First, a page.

View details for DOI 10.1097/ACM.0000000000000264

View details for Web of Science ID 000337176300018

View details for PubMedID 24871238

Placing Faculty Development Front and Center in a Multisite Educational Initiative: Lessons From the I-PASS Handoff Study ACADEMIC PEDIATRICS O'Toole, J. K., West, D. C., Starmer, A. J., Yu, C. E., Calaman, S., Rosenbluth, G., Hepps, J. H., Lopreiato, J. O., Landrigan, C. P., Sectish, T. C., Spector, N. D. 2014; 14 (3): 221-224

View details for Web of Science ID 000335368000002

View details for PubMedID 24767774

Validity of respiratory scores in bronchiolitis. Hospital pediatrics Destino, L., Weisgerber, M. C., Soung, P., Bakalarski, D., Yan, K., Rehborg, R., Wagner, D. R., Gorelick, M. H., Simpson, P. 2012; 2 (4): 202-209

Abstract

The primary objective of this study was to establish the validity and reliability of 2 respiratory scores, the Respiratory Distress Assessment Instrument (RDAI) and the Children's Hospital of Wisconsin Respiratory Score (CHWRS), in bronchiolitis. A secondary objective was to identify the respiratory score components that most determine overall respiratory status.This was a prospective cohort study in infants aged < 1 year seen at Children's Hospital of Wisconsin for bronchiolitis. We evaluated: (1) discriminative validity (the score's ability to discriminate between 2 different outcomes) of the respiratory scores to identify emergency department (ED) disposition by using receiver operating characteristic curves; and (2) construct validity (the score's ability to measure what it is thought to measure, overall respiratory status) by using length of stay (LOS) as a proxy for disease severity and comparing correlations between changes in respiratory scores and LOS. Interrater reliability was established by using intraclass correlation. The contribution of individual respiratory score components to determine ED disposition was studied by using multivariate logistic regression.A total of 195 infants were included. The area under the receiver operating characteristic curve was 0.68 for CHWRS versus 0.51 for RDAI in predicting disposition. There was no correlation between initial respiratory scores or change in respiratory scores over the first 24 hours and LOS. Item analysis revealed that oxygen delivery, subcostal retractions, and respiratory rate were independently correlated with ED disposition. The CHWRS was more reliable than the RDAI.The CHWRS had modest discriminative validity in predicting ED disposition. Neither the CHWRS nor the RDAI had good construct validity. Respiratory rate, oxygen need, and presence of retractions were most useful in predicting ED disposition.

View details for PubMedID 24313026

I-PASS, a Mnemonic to Standardize Verbal Handoffs PEDIATRICS Starmer, A. J., Spector, N. D., Srivastava, R., Allen, A. D., Landrigan, C. P., Sectish, T. C. 2012; 129 (2): 201-204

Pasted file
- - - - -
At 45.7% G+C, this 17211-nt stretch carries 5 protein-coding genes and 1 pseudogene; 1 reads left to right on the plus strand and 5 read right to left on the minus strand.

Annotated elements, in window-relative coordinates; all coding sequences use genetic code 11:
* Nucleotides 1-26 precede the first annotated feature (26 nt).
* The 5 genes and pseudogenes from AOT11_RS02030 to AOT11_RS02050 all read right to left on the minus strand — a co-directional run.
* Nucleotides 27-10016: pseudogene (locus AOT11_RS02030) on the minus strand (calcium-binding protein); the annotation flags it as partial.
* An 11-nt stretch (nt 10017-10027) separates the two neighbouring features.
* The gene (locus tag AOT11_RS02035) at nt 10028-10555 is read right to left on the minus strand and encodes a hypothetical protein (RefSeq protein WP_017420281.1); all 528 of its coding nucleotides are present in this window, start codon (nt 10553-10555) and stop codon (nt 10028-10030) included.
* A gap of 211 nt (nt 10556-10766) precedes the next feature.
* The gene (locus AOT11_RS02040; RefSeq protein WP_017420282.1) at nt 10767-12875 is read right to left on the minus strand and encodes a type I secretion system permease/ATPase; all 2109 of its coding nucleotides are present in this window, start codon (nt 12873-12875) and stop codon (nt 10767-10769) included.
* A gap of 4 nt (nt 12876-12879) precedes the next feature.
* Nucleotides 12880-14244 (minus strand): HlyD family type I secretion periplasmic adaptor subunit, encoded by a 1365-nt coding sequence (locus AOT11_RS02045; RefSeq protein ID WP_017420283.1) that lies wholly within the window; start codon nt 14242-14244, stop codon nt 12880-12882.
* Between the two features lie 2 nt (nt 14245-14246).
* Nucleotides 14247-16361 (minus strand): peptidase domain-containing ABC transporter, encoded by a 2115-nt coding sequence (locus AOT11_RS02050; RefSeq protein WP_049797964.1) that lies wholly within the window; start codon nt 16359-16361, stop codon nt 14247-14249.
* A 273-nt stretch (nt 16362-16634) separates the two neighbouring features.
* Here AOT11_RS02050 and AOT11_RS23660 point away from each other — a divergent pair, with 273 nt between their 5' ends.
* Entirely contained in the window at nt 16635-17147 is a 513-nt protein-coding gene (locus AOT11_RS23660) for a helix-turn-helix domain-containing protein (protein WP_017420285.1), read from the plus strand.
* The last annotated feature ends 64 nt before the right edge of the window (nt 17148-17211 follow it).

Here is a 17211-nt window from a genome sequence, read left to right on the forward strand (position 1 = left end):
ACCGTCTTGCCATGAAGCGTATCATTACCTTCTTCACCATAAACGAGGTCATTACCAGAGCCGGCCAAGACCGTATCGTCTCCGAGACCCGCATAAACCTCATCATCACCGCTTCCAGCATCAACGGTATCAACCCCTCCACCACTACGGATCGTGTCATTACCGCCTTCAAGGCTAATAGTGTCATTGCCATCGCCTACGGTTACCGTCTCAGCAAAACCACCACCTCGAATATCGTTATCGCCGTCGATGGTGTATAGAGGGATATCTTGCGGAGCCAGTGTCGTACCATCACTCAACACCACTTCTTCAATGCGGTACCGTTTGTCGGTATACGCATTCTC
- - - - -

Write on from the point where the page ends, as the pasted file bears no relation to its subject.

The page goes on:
View details for DOI 10.1542/peds.2011-2966

View details for Web of Science ID 000300395100040

View details for PubMedID 22232313

Establishing a Multisite Education and Research Project Requires Leadership, Expertise, Collaboration, and an Important Aim PEDIATRICS Sectish, T. C., Starmer, A. J., Landrigan, C. P., Spector, N. D. 2010; 126 (4): 619-622

View details for DOI 10.1542/peds.2010-1793

View details for Web of Science ID 000282526100030

View details for PubMedID 20876168

Severe osteomyelitis caused by Myceliophthora thermophila after a pitchfork injury. Annals of clinical microbiology and antimicrobials Destino, L., Sutton, D. A., Helon, A. L., Havens, P. L., Thometz, J. G., Willoughby, R. E., Chusid, M. J. 2006; 5: 21-?

Abstract

Traumatic injuries occurring in agricultural settings are often associated with infections caused by unusual organisms. Such agents may be difficult to isolate, identify, and treat effectively.A 4-year-old boy developed an extensive infection of his knee and distal femur following a barnyard pitchfork injury. Ultimately the primary infecting agent was determined to be Myceliophthora thermophila, a thermophilic melanized hyphomycete, rarely associated with human infection, found in animal excreta. Because of resistance to standard antifungal agents including amphotericin B and caspofungin, therapy was instituted with a prolonged course of terbinafine and voriconazole. Voriconazole blood levels demonstrated that the patient required a drug dosage (13.4 mg/kg) several fold greater than that recommended for adults in order to attain therapeutic blood levels.Unusual pathogens should be sought following traumatic farm injuries. Pharmacokinetic studies may be of critical importance when utilizing antifungal therapy with agents for which little information exists regarding drug metabolism in children.

View details for PubMedID 16961922